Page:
Participating airports must supply a detailed syllabus, including a list of specific duties for interns. “We don’t just want them shoveling snow,” Ulane emphasizes.

Later, students can use the syllabus to show prospective employers exactly what they did during the internship, which enhances their chances of landing permanent jobs. 

Each airport sets the agenda for its intern(s). “We don’t get into criteria,” says Ulane. “We do prefer the students take courses that eventually will help them get into the aerospace field.”

CDOT Aeronautics also offers its own internship, in which a student can work with the Division team to learn about state aviation agency operations. ”Our program is more government-oriented,” Ulane explains. “Students interested in a public-service career path can apply with us, and have great exposure to a variety of aviation stakeholders.”

Surplus Equipment Sale

This event is held once a year in August or September, and has occurred for at least 15 years. It started when CDOT agreed to help Denver International Airport (DEN) help sell its surplus snowplows, pickup trucks, lawn mowers and other airport equipment. This used but well-maintained equipment has reached the end of its life at DEN, but still has significant life left and value for a smaller airport.

The annual surplus equipment sale is especially popular with small airports.
The annual surplus equipment sale is especially popular with small airports. 

The event is not an auction. Airports set prices for their equipment, and CDOT compiles a master list of items available for sale. The final cost for equipment is typically quite low, because CDOT reimburses airports for a hefty portion of the purchase prices. “We cover 80% of the first piece of equipment and 50% of the second and third piece,” Ulane specifies.

He offers the following transaction as a representative example: About two years ago, DEN listed one of its Oshkosh H-series 22-foot runway brooms, which cost about $500,000 new, for sale at $20,000. Since CDOT covered 80% of the asking price, the San Luis Valley Regional Airport in Alamosa was able to buy the machine for $4,000. “These smaller airports could never afford this machine on their own,” Ulane remarks.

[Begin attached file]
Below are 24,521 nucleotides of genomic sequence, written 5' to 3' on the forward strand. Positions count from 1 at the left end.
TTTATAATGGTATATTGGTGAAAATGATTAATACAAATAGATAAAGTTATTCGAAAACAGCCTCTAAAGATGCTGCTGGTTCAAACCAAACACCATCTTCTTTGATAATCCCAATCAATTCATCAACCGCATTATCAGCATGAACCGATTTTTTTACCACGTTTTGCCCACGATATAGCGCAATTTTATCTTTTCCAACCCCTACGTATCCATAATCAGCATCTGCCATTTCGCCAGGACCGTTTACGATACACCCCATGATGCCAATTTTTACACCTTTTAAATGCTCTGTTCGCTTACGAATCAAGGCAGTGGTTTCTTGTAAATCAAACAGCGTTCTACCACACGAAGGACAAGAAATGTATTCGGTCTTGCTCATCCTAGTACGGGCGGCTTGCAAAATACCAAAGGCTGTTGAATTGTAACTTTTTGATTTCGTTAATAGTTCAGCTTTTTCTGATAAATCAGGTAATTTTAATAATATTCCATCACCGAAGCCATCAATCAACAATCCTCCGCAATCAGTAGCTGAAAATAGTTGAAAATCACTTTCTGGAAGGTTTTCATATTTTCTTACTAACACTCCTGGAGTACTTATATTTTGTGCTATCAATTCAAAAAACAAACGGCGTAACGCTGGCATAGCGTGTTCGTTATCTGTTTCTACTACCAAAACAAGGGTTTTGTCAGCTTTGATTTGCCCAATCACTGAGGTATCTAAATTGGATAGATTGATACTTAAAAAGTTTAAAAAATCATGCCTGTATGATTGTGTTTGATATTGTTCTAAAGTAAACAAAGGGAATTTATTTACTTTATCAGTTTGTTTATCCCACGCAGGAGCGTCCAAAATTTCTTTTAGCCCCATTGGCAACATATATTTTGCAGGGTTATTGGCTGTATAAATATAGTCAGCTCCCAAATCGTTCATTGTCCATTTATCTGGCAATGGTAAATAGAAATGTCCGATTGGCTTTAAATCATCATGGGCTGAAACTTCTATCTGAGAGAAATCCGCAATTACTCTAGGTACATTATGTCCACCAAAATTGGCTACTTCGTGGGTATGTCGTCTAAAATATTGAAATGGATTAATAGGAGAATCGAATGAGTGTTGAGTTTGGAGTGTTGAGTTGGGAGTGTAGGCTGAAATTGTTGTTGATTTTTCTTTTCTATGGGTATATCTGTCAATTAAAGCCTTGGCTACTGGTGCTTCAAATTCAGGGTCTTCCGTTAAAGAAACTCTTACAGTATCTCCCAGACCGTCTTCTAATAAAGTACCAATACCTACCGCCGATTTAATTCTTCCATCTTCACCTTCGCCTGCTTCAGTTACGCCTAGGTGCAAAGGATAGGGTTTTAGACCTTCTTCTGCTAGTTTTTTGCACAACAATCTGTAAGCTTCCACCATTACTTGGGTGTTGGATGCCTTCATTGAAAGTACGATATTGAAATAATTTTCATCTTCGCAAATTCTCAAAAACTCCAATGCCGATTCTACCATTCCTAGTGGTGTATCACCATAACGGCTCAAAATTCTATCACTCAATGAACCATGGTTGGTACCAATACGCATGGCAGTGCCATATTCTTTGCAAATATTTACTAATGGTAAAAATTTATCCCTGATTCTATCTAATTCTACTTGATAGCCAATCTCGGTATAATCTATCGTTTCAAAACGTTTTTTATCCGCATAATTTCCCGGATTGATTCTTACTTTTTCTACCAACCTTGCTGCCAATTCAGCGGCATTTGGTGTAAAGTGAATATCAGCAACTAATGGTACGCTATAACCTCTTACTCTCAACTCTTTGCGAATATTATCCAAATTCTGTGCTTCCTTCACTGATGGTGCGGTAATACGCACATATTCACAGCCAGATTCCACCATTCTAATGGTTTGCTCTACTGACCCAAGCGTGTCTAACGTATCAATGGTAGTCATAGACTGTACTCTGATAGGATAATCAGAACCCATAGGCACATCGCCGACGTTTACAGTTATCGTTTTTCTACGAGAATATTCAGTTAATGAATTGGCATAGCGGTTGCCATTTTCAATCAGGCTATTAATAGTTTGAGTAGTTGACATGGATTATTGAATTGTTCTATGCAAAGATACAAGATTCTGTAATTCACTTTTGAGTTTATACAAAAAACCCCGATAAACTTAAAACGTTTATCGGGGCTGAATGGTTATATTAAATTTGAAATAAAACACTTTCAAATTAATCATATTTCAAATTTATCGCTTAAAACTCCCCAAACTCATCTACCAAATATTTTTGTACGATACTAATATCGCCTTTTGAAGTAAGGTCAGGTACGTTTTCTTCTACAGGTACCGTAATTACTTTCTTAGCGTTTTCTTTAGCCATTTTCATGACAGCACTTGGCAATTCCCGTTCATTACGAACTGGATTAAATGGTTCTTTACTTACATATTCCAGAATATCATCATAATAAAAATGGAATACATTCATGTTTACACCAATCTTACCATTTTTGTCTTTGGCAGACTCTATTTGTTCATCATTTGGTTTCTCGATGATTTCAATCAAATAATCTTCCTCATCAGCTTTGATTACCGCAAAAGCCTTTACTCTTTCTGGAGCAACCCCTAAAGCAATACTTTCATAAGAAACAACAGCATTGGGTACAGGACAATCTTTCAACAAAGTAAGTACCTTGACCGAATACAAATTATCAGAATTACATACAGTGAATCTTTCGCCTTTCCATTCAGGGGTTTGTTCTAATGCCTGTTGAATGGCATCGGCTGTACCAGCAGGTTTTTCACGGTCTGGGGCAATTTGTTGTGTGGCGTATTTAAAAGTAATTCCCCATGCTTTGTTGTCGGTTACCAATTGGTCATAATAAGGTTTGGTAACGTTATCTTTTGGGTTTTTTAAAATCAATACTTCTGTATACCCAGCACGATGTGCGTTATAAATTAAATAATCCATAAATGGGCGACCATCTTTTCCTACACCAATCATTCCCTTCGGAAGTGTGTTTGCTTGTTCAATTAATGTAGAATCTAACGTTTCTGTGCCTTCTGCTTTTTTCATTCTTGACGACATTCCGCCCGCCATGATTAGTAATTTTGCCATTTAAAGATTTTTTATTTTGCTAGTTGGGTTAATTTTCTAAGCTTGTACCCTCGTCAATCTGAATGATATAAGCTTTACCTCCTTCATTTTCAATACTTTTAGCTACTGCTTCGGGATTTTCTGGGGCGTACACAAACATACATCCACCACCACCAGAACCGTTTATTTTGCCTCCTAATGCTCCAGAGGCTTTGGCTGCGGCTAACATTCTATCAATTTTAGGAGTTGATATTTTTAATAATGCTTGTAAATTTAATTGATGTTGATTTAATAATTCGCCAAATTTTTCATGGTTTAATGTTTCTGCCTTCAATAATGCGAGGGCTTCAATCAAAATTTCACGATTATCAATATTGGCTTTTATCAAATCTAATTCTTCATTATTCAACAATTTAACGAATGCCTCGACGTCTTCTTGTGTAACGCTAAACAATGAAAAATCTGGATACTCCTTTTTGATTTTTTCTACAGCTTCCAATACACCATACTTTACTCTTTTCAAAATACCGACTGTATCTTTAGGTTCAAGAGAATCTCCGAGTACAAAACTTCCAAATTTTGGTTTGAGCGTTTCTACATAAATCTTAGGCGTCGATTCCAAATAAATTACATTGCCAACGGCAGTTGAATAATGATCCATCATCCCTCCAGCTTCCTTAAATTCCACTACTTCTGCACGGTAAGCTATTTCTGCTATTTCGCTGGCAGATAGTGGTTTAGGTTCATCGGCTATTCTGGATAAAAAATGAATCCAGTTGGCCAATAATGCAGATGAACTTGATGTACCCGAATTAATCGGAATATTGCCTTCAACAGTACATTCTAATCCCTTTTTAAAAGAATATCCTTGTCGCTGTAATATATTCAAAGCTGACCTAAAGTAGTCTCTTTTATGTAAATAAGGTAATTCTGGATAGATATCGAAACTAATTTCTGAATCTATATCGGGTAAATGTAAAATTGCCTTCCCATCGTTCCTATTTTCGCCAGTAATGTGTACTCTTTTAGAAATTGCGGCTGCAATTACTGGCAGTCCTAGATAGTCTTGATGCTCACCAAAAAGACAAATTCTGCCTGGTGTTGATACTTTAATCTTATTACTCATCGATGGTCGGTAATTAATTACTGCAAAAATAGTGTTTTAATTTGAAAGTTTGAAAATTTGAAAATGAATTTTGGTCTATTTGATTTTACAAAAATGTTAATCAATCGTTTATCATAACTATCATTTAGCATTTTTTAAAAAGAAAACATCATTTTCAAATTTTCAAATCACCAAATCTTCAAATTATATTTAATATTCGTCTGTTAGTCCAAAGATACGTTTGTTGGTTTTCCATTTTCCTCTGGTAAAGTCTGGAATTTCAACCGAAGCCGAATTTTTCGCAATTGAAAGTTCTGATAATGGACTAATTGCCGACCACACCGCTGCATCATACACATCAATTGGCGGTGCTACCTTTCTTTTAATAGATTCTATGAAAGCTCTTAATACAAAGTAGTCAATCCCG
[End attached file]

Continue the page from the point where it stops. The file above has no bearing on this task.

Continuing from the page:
The process starts in early summer, when DEN sends CDOT a list of machines it wants to sell. Then CDOT posts the list on its website and holds a “draft lottery” to determine the order that airports interested in buying may make their selection(s). Participation varies year-to-year based on equipment needs and availability, but about 16 airports usually make purchases. 

The sale is held at DEN, and interested buyers can arrive a day early to preview available items. Last year, Colorado Springs Airport and Rocky Mountain Metropolitan also offered equipment for sale. Airports interested in their items made onsite inspections at the respective seller’s airfield. 

Airports purchasing equipment must pay the full listed price at the annual event in DEN. They then receive reimbursement for the portion CDOT covers (either 80% or 50%) in about one week. “We just need a detailed invoice of the sale,” Ulane elaborates.

Remote Tower Project 

This may be the state’s most ambitious effort to support its airports. Some industry watchers predict that the high-tech approach CDOT is testing for air traffic control could have long-term implications for airfields throughout the country. 

Installing remote air traffic technology will eliminate the need for some airports to build, maintain and staff a physical control tower. “The concept is to avoid the cost of having to build a new air traffic control tower,” Ulane explains. “The FAA will not reimburse smaller airports for a new tower, which can cost an average of $12 or $13 million.”